Correlates of achievement in learning disabled children



Journal Title

Journal ISSN

Volume Title



This study was designed as a preliminary investigation seeking to discover some of the correlates of scholastic achievements in learning disabled children and to determine the effects of educational therapy as it is practiced in this region. The investigation was made ex post facto employing data developed by psychologists and psychiatrists who had performed the psychological appraisals and by school personnel who routinely administered the SRA Achievement Series to the fourth, fifth, and seventh grades in September and/ or October each year. A multiple regression program was used to determine which combination of variables best accounted for criterion variance when remediation was given and when it was not administered. The individual hypotheses were tested by correlational analysis by first computing the achievement test scores for each student and then correcting for age variance at the time of achievement testing. Analysis indicated that the experimental and control groups were not significantly different except with regard to age at time of testing. (The experimental group averaged being 8.6 months older than the control group.) This factor was therefore controlled statistically to remove this source of variance. The first hypothesis stated that experimental children would excel their learning disabled peers who had not received educational therapy in all criterion areas-language arts, arithmetic, and reading. This proved to be true only with regard to language arts scores. Arithmetic and reading scores were not significantly different for the two groups. An expectation that all girls would exceed boys in academic achievements, and that those attending remedial classes would require shorter periods of remediation, was not confirmed by these data. With age controlled, the data indicated no significant differences between males and females. A third hypothesis anticipated that children who were placed in remediation when younger would require shorter periods of remediation. The data indicated, however, that the converse was true for the subjects of this study. A corollary expectation that the younger children would later prove to have higher achievement scores was not supported either. The younger children did relatively less well on arithmetic and did not differ significantly on language arts and reading from these whose remedial period had started at later ages. The expectation that children who required shorter periods of remediation would later have better achievement scores proved to be accurate in this case for language arts and arithmetic. Reading scores tended in the same direction but did not reach the .05 level of confidence. The proposition that a child's academic abilities would accelerate as the period between the end of remediation and SRA testing increased was not supported by the data. It was anticipated that VIQ scores were significantly related to the achievement criteria for both groups. This proved correct with the single exception of an insignicant correlation between VIQ and reading achievement for the control group. For the remedial group, PIQ scores were significantly related to all criterion measures. For the control group, PIQ was not significantly related to any criteria. The expectation that VIQ would evidence a stronger degree of relationship to the criteria than PIQ was met only for the experimental group for language arts and for the control group for language arts and arithmetic. In all other instances, PIQ showed a stronger degree of relationship with the criteria. The proposal that FSIQ scores would be related to achievement scores was met in every instance but one. There was not a significant degree of correlation between FSIQ and reading achievement scores for the control group. Multiple regression equations for the remedial group revealed age at SRA testing, FSIQ, and length of remedial period to account for a significant amount of the variance of language arts scores, A combination of age at time of SRA testing, PIQ, length of remedial period, VIQ, and FSIQ was most potent in accounting for variance of arithmetic scores for the experimental group. For reading scores for this group, only PIQ proved to be a significant function. For the control group, multiple regression equations showed VIQ as the only variable with a significant function, in language arts score variance. For arithmetic scores for this group, a combination of age at SRA, VIQ, and time between diagnosis and SRA testing proved to account for a significant proportion of the variance in this criterion. For reading scores of the control group, no individual predictor variables had a significant beta weight, but a combination of age at SRA, PIQ, and FSIQ accounted for a significant amount of the this criterion area. Given the totality of expectations set forth in the hypotheses for this study, results were largely negative. Many of the findings made for small, select groups of children did not hold true for this sample drawn from the broadbased population attending public schools. It seems now imperative for psychologists and educators to re-examine more closely some of the assumptions based on popular beliefs which have failed to find support in this study.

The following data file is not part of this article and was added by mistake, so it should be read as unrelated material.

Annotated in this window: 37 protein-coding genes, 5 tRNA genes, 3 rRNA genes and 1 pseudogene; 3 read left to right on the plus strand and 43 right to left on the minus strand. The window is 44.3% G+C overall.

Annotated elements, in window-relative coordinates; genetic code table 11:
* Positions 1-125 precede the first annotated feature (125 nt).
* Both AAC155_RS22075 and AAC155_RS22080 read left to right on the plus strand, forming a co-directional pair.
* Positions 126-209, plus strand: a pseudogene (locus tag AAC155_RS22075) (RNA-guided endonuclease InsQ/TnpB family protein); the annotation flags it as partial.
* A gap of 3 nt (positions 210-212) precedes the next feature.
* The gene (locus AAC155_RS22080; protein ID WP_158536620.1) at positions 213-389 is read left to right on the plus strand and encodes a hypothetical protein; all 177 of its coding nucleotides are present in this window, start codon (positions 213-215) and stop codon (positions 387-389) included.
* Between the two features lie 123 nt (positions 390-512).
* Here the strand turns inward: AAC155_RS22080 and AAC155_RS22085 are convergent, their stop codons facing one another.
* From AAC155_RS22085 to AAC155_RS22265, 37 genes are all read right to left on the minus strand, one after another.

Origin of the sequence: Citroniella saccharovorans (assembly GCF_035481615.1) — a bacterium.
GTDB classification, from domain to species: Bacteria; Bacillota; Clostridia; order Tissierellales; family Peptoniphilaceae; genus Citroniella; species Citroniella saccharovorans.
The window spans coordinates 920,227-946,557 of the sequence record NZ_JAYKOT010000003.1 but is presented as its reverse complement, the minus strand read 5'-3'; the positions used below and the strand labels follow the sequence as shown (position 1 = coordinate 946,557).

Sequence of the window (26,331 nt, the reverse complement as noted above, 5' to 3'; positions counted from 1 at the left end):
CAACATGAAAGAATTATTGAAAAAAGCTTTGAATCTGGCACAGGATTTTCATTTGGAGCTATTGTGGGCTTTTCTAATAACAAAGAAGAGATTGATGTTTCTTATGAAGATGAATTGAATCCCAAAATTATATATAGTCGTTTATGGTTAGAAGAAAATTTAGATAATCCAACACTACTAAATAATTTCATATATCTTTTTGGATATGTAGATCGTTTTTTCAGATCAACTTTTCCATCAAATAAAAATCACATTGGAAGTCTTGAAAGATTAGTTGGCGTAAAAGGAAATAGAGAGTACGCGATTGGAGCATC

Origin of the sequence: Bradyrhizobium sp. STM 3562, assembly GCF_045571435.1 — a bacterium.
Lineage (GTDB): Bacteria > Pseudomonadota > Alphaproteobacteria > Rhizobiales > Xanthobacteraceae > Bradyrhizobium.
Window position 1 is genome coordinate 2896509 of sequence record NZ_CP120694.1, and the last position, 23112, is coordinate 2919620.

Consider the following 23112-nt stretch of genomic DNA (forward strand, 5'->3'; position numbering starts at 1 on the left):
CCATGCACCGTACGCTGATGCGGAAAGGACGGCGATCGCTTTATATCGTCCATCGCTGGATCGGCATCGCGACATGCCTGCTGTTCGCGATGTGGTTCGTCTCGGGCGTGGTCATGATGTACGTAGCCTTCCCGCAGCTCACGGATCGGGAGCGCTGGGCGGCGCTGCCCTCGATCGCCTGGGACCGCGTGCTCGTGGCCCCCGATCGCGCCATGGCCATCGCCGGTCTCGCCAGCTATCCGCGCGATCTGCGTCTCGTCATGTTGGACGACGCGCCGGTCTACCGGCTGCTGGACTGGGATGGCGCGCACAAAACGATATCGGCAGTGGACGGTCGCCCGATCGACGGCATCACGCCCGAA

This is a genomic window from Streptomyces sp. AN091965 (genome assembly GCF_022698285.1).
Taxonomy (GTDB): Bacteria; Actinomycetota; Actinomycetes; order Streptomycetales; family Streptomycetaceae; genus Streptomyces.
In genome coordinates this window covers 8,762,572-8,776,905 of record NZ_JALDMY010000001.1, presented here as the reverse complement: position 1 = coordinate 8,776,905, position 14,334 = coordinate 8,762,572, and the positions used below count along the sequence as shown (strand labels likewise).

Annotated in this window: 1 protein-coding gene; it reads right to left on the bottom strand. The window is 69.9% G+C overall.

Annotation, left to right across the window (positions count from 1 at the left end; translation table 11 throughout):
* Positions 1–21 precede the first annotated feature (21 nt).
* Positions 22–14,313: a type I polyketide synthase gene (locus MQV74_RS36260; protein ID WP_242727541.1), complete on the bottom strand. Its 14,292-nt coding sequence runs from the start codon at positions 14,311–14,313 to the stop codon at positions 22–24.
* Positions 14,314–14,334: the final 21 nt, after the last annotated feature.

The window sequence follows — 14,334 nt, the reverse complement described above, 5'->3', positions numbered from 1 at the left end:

Learning disabilities, Children